A DEADLY PARALLEL

 THIS IS THE WAY GERMANY TALKS    | THIS IS WHAT THE SCOUT
 TO YOUNG BOYS OF SCOUT AGE       | ORGANIZATION TEACHES AMERICAN
                                  | BOYS
                                  |
                                  | From the "Handbook for Boys,"
                                  | 17th edition, page 454.
                                  |
 "War is the noblest and          | "The movement is one for
 holiest expression of human      | efficiency and patriotism. It
 activity. For us, too, the       | does not try to make soldiers
 glad great hour of battle        | of boy scouts, but to make
 will strike. Still and deep      | boys who will turn out as men
 in the German heart must live    | to be fine citizens, and who
 the joy of battle and the        | will if their country needs
 longing for it. Let us           | them make better soldiers for
 ridicule to the utmost the       | having been scouts. No one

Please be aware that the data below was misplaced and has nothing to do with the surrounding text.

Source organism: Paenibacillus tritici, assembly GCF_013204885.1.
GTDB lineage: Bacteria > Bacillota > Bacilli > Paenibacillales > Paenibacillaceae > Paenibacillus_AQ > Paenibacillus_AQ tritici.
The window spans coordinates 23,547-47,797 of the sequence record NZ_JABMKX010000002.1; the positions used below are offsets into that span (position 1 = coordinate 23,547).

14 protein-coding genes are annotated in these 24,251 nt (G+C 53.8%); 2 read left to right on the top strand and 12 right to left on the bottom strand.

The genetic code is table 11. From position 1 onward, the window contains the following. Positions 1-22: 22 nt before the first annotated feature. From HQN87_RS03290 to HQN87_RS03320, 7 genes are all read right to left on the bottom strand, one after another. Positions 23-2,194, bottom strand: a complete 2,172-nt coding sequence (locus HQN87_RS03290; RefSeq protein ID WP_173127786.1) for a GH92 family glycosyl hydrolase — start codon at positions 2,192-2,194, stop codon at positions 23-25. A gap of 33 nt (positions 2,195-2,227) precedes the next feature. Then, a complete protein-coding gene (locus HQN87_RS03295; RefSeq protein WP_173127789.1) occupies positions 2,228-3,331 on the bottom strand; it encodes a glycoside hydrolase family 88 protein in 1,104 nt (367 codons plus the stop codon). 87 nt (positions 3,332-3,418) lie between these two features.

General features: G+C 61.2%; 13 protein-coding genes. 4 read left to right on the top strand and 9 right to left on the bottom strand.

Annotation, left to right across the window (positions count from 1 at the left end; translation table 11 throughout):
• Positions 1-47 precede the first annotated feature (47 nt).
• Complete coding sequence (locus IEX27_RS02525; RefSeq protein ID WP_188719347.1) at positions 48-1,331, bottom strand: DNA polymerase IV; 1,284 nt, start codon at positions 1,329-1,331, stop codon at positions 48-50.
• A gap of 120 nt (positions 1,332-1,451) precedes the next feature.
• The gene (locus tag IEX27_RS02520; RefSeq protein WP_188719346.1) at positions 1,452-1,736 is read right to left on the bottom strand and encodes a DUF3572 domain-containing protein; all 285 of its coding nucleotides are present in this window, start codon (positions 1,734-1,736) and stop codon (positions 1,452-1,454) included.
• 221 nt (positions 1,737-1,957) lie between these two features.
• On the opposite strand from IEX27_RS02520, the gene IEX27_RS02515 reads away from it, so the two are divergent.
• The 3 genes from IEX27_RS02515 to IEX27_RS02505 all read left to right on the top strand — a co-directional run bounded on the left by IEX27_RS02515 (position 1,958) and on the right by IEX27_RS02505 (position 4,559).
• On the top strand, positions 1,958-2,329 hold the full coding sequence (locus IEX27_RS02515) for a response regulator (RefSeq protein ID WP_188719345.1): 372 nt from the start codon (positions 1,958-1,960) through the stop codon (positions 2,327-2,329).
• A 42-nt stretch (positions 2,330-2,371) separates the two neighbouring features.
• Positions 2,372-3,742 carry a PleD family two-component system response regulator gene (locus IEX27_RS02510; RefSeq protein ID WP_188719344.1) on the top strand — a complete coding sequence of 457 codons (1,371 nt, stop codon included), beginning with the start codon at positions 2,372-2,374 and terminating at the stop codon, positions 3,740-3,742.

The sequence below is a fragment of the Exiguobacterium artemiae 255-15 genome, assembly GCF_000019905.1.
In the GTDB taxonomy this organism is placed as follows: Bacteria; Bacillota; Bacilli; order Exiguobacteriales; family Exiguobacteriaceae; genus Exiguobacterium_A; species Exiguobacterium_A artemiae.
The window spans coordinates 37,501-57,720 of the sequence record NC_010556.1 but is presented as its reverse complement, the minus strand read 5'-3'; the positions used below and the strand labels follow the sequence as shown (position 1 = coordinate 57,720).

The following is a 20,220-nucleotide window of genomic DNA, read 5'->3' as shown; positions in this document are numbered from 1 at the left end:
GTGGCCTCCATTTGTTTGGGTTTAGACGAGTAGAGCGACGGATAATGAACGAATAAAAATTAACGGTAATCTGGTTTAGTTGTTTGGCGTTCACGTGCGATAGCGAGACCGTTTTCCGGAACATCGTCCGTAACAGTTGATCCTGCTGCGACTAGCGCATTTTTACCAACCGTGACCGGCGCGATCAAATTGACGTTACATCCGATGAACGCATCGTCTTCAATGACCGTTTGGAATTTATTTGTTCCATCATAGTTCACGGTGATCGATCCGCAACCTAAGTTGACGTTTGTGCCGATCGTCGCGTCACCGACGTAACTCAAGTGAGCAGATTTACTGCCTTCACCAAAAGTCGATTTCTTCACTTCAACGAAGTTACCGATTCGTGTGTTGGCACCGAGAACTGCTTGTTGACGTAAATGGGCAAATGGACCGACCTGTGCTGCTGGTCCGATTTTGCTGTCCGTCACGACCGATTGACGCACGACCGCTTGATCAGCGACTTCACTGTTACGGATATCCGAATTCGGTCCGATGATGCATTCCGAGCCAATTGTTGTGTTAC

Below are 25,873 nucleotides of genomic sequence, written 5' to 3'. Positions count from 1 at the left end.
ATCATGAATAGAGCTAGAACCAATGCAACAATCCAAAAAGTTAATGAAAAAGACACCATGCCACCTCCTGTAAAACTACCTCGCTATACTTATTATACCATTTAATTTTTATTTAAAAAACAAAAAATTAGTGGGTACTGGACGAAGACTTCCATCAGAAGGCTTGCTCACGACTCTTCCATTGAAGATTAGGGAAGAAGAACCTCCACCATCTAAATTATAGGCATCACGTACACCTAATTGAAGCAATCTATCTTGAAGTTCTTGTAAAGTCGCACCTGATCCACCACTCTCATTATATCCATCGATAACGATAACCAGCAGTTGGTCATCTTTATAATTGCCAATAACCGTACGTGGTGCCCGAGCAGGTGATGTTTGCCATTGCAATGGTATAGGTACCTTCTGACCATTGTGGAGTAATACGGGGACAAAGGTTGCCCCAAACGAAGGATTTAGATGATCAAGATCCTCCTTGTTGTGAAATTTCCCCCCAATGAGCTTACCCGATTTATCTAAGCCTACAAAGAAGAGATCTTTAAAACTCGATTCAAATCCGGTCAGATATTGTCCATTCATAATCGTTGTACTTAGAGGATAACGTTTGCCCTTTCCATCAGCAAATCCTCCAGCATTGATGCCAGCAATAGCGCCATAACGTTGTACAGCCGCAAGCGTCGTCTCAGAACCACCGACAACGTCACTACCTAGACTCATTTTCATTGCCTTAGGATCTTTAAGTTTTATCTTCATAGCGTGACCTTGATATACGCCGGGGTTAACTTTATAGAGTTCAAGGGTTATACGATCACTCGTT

old women in breeches who        | can be a good American unless
 fear war and deplore it as       | he is a good citizen, and
 cruel and revolting. No; war     | every boy ought to train
 is beautiful. Its august         | himself so that as a man he
 sublimity elevates the human     | will be able to do his full
 heart beyond the earthly and     | duty to the community. I want
 the common. In the cloud         | to see the boy scouts not
 palace above sit the heroes,     | merely utter fine sentiments,
 Frederick the Great and          | but act on them, not merely
 Blucher and all the men of       | sing 'My Country, 'Tis of
 action--the Great Emperor,       | Thee,' but act in a way that
 Moltke, Roon, Bismarck are       | will give them a country to
 there as well, but not the       | be proud of. No man is a good
 old women who would take away    | citizen unless he so acts as
 our joy in war. When here on     | to show that he actually uses
 earth a battle is won by         | the Ten Commandments, and
 German arms and the faithful     | translates the Golden Rule
 dead ascend to Heaven, a         | into his life conduct--and I
 Potsdam lance corporal will      | don't mean by this
 call the guard to the door       | exceptional cases under
 and 'Old Fritz' (Frederick       | spectacular circumstances,
 the Great), springing from       | but I mean applying the Ten
 his golden throne, will give     | Commandments and the Golden
 the command to present arms.     | Rule in the ordinary affairs
 That is the Heaven of Young      | of everyday life. I hope the
 Germany.                         | boy scouts will practice